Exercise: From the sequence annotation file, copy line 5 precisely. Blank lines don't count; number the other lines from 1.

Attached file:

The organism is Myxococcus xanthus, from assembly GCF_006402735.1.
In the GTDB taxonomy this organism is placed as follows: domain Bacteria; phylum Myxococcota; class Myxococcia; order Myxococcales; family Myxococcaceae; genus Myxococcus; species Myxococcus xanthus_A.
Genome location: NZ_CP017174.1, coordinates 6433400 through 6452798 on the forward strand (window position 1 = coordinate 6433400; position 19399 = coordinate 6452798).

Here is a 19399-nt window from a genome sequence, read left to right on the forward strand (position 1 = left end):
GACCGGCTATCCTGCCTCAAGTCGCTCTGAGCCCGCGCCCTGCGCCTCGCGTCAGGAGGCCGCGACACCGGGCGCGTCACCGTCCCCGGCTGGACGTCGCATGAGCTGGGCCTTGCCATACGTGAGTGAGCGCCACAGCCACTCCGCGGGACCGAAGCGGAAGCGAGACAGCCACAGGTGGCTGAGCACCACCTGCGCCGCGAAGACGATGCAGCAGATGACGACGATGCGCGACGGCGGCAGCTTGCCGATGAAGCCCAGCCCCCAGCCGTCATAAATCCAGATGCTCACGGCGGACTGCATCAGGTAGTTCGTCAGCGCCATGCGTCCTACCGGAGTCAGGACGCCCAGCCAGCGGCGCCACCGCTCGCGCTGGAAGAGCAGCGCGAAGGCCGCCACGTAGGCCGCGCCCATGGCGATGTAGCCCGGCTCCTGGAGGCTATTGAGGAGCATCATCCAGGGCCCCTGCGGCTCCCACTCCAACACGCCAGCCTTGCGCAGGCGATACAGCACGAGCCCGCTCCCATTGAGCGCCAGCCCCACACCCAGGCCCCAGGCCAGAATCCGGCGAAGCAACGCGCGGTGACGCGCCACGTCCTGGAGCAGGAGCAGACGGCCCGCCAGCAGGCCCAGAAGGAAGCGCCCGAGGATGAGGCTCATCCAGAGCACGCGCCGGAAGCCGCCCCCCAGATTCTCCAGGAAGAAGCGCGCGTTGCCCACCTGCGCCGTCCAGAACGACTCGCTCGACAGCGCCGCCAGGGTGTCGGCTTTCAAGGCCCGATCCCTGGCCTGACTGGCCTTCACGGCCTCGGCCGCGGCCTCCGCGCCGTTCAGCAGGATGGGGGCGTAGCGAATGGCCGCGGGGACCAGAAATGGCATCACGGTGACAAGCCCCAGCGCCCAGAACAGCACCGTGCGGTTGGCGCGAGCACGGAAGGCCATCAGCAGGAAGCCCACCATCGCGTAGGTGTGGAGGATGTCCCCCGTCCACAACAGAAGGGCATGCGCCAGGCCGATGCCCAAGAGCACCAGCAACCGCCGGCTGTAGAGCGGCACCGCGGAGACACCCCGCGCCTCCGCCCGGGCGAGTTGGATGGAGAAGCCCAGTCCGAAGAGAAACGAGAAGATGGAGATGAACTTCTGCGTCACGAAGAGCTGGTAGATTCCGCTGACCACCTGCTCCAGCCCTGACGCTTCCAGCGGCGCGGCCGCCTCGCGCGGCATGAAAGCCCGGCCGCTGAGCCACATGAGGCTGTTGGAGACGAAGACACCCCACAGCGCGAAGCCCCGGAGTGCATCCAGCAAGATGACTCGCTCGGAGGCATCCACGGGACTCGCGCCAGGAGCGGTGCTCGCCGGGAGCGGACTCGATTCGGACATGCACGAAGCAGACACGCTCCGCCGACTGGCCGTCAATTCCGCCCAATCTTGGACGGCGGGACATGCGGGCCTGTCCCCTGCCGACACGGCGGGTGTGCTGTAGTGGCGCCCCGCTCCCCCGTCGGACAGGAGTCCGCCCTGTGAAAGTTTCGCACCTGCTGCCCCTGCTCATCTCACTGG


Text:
GACCGGCTATCCTGCCTCAAGTCGCTCTGAGCCCGCGCCCTGCGCCTCGCGTCAGGAGGCCGCGACACCGGGCGCGTCACCGTCCCCGGCTGGACGTCGCATGAGCTGGGCCTTGCCATACGTGAGTGAGCGCCACAGCCACTCCGCGGGACCGAAGCGGAAGCGAGACAGCCACAGGTGGCTGAGCACCACCTGCGCCGCGAAGACGATGCAGCAGATGACGACGATGCGCGACGGCGGCAGCTTGCCGATGAAGCCCAGCCCCCAGCCGTCATAAATCCAGATGCTCACGGCGGACTGCATCAGGTAGTTCGTCAGCGCCATGCGTCCTACCGGAGTCAGGACGCCCAGCCAGCGGCGCCACCGCTCGCGCTGGAAGAGCAGCGCGAAGGCCGCCACGTAGGCCGCGCCCATGGCGATGTAGCCCGGCTCCTGGAGGCTATTGAGGAGCATCATCCAGGGCCCCTGCGGCTCCCACTCCAACACGCCAGCCTTGCGCAGGCGATACAGCACGAGCCCGCTCCCATTGAGCGCCAGCCCCACACCCAGGCCCCAGGCCAGAATCCGGCGAAGCAACGCGCGGTGACGCGCCACGTCCTGGAGCAGGAGCAGACGGCCCGCCAGCAGGCCCAGAAGGAAGCGCCCGAGGATGAGGCTCATCCAGAGCACGCGCCGGAAGCCGCCCCCCAGATTCTCCAGGAAGAAGCGCGCGTTGCCCACCTGCGCCGTCCAGAACGACTCGCTCGACAGCGCCGCCAGGGTGTCGGCTTTCAAGGCCCGATCCCTGGCCTGACTGGCCTTCACGGCCTCGGCCGCGGCCTCCGCGCCGTTCAGCAGGATGGGGGCGTAGCGAATGGCCGCGGGGACCAGAAATGGCATCACGGTGACAAGCCCCAGCGCCCAGAACAGCACCGTGCGGTTGGCGCGAGCACGGAAGGCCATCAGCAGGAAGCCCACCATCGCGTAGGTGTGGAGGATGTCCCCCGTCCACAACAGAAGGGCATGCGCCAGGCCGATGCCCAAGAGCACCAGCAACCGCCGGCTGTAGAGCGGCACCGCGGAGACACCCCGCGCCTCCGCCCGGGCGAGTTGGATGGAGAAGCCCAGTCCGAAGAGAAACGAGAAGATGGAGATGAACTTCTGCGTCACGAAGAGCTGGTAGATTCCGCTGACCACCTGCTCCAGCCCTGACGCTTCCAGCGGCGCGGCCGCCTCGCGCGGCATGAAAGCCCGGCCGCTGAGCCACATGAGGCTGTTGGAGACGAAGACACCCCACAGCGCGAAGCCCCGGAGTGCATCCAGCAAGATGACTCGCTCGGAGGCATCCACGGGACTCGCGCCAGGAGCGGTGCTCGCCGGGAGCGGACTCGATTCGGACATGCACGAAGCAGACACGCTCCGCCGACTGGCCGTCAATTCCGCCCAATCTTGGACGGCGGGACATGCGGGCCTGTCCCCTGCCGACACGGCGGGTGTGCTGTAGTGGCGCCCCGCTCCCCCGTCGGACAGGAGTCCGCCCTGTGAAAGTTTCGCACCTGCTGCCCCTGCTCATCTCACTGG